Credit PREP State of Our Estuaries Report

The data released today is the definitive science on the issue, and all of the luminaries in the water quality world were there for its release in Portsmouth.

Staggering Costs

But even if you accept the science, there’s a staggering cost behind fixing this problem. Ben Grumbles is the president of the US Water Alliance, which is working to lay-out and find solutions to water quality issues all over the country.

Grumbles: No matter whose numbers you believe, whether it’s EPA’s 300 billion plus needs and wastewater over the next 20 years and they’re 330 billion needs in drinking water infrastructure over next several years, or the AWWA, which is the American Water Works Association, their national report on 900 billion needed for adapting infrastructure systems in a climate change era … a trillion here a trillion there, pretty soon we’re talking about real money.

That’s what’s happening today in the Great Bay watershed.

Earlier this week the Great Bay Municipal Coalition – that’s Rochester, Portsmouth, Newmarket, Dover and Exeter – called together lawmakers from the area to hear about what clean water regulation could cost.

John Hall, a lawyer hired by the cities to fight the EPA, says the difference between the most stringent waste water permits issued by the EPA and a middle of the road permit is about $200 million dollars. Communities say these plants could almost double sewer rates.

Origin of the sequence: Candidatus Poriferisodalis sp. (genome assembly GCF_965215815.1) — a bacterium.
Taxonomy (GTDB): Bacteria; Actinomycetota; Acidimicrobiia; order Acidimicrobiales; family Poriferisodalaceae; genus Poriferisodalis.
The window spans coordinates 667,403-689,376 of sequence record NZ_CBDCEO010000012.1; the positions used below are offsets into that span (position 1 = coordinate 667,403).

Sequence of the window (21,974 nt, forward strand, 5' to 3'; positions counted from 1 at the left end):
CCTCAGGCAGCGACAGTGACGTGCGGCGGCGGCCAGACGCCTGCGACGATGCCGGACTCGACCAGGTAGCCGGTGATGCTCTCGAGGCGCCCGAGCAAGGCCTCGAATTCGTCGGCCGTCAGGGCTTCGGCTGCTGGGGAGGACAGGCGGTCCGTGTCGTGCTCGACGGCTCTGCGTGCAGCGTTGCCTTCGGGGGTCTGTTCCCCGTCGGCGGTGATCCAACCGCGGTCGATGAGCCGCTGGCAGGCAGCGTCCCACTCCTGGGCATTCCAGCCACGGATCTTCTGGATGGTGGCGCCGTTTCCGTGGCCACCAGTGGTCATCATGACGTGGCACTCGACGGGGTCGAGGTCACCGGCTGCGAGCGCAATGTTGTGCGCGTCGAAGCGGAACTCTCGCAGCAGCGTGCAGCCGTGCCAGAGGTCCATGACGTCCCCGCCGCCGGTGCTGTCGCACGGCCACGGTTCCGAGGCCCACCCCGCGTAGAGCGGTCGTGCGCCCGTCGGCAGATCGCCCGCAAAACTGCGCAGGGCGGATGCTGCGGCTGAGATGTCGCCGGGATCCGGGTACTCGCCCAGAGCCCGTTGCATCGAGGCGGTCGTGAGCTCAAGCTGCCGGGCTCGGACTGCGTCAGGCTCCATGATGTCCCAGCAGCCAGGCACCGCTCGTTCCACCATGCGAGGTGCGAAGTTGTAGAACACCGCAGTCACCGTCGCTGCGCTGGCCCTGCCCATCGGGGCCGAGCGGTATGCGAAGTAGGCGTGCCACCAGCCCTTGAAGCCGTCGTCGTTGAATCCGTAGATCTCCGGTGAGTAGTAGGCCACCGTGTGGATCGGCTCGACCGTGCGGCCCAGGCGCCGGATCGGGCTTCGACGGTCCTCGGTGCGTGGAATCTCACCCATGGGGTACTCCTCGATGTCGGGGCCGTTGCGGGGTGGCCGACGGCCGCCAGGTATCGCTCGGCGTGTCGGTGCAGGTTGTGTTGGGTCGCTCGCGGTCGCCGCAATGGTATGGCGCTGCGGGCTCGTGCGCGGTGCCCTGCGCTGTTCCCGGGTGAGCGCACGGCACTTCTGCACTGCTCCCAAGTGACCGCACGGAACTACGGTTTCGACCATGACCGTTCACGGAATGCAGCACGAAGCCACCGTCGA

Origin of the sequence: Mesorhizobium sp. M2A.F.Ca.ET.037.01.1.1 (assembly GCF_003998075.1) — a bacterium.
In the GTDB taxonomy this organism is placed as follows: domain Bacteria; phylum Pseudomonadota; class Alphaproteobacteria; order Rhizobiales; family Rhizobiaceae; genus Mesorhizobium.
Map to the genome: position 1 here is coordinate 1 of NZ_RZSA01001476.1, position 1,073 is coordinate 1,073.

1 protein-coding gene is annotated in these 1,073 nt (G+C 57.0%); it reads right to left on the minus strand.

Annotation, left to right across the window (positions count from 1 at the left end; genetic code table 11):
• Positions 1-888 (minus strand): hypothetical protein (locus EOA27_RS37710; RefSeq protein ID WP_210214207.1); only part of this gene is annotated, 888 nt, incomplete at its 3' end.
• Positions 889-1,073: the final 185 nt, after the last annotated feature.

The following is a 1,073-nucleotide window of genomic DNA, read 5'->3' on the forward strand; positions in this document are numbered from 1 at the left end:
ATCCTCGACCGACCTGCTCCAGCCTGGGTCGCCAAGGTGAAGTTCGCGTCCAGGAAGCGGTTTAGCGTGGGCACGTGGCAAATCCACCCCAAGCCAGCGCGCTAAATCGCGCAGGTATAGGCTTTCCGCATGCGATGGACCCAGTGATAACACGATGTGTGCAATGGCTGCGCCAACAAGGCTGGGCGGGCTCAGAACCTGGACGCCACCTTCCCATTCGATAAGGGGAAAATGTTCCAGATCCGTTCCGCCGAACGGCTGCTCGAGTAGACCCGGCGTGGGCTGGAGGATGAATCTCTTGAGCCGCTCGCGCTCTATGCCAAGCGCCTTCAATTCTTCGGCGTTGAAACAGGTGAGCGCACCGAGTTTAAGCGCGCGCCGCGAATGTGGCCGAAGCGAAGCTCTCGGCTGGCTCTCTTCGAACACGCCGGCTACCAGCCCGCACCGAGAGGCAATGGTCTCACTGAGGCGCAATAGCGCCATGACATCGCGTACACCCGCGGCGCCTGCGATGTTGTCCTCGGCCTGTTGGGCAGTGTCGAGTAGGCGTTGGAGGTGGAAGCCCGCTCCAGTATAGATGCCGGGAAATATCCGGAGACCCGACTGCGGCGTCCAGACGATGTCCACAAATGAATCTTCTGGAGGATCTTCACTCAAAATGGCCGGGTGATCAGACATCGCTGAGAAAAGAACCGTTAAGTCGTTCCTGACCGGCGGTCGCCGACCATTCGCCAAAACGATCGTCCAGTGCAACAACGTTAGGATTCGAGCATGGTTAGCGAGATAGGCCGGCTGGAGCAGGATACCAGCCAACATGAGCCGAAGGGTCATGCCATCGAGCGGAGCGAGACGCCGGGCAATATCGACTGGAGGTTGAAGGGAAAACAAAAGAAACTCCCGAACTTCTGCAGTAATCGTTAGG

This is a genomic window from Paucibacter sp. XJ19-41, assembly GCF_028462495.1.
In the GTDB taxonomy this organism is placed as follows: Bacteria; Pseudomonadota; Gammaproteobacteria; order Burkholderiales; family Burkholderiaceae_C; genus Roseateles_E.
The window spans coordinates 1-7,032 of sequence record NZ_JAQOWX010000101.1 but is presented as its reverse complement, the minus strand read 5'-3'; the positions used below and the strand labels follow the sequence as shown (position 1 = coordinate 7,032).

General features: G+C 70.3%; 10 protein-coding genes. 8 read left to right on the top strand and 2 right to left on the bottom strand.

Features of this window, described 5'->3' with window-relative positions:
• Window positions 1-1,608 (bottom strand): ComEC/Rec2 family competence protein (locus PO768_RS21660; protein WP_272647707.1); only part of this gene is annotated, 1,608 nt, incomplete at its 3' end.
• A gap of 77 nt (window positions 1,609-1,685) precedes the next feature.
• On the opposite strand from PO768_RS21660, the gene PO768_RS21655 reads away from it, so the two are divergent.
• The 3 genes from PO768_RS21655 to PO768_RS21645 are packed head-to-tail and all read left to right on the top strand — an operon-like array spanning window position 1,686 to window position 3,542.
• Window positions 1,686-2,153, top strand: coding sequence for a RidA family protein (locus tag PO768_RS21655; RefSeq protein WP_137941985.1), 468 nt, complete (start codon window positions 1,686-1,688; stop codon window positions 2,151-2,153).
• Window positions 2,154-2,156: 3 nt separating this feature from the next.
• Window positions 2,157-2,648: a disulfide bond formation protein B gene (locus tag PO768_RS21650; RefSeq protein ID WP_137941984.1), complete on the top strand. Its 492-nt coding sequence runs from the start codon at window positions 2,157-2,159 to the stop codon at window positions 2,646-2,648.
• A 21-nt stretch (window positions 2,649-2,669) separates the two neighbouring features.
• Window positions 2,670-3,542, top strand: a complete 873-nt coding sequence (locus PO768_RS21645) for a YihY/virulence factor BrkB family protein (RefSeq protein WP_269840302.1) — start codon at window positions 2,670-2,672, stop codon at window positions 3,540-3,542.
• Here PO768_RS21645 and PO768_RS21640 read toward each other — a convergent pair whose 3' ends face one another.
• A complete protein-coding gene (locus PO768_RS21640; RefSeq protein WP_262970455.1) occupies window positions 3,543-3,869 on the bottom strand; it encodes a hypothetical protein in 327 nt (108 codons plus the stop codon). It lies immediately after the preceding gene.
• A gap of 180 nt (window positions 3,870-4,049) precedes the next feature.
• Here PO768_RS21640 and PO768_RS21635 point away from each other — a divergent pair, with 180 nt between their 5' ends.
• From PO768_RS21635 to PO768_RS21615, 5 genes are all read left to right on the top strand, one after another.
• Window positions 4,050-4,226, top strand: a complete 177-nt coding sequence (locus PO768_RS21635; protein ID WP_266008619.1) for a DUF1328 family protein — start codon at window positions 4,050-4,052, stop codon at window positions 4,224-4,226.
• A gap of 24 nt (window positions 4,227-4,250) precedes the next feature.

Hall: And then we’ll talk about the regulatory effects of the proposed permits, because I can assure you they are going to be profound.

Hall claims the only way the state can achieve the reductions in pollutants talked about in the EPA water quality permits is to require homeowners to update their individual septic tanks, to the tune of $15,000 dollars a family.

But according to the DES watershed director Ted Diers says nobody can say yet if anything of the sort is going to be required. He says, before any action is taken, we need a comprehensive study these non-point source pollutants – think septic tanks, yard fertilizer, and agricultural run-off.

Deirs: Then you can really start to hone in on, okay, where’s the low hanging fruit.

Years Of Delay

That said, everyone in the water quality world is in agreement: getting to a cleaner Great Bay is going to cost a lot of money. Ben Grumbles of the US water alliance thinks creative solutions are going to be needed, to share those costs around.

Grumbles: There are models of success, looking at agriculture, atmospheric deposition, bringing the business community to the table, so it doesn’t all fall on the shoulders of the rate payer.

This report is just one piece in what’s going to be a long process: the great bay municipalities are also calling for a comprehensive peer reviewed study, and say they can delay new treatment plants for years to come.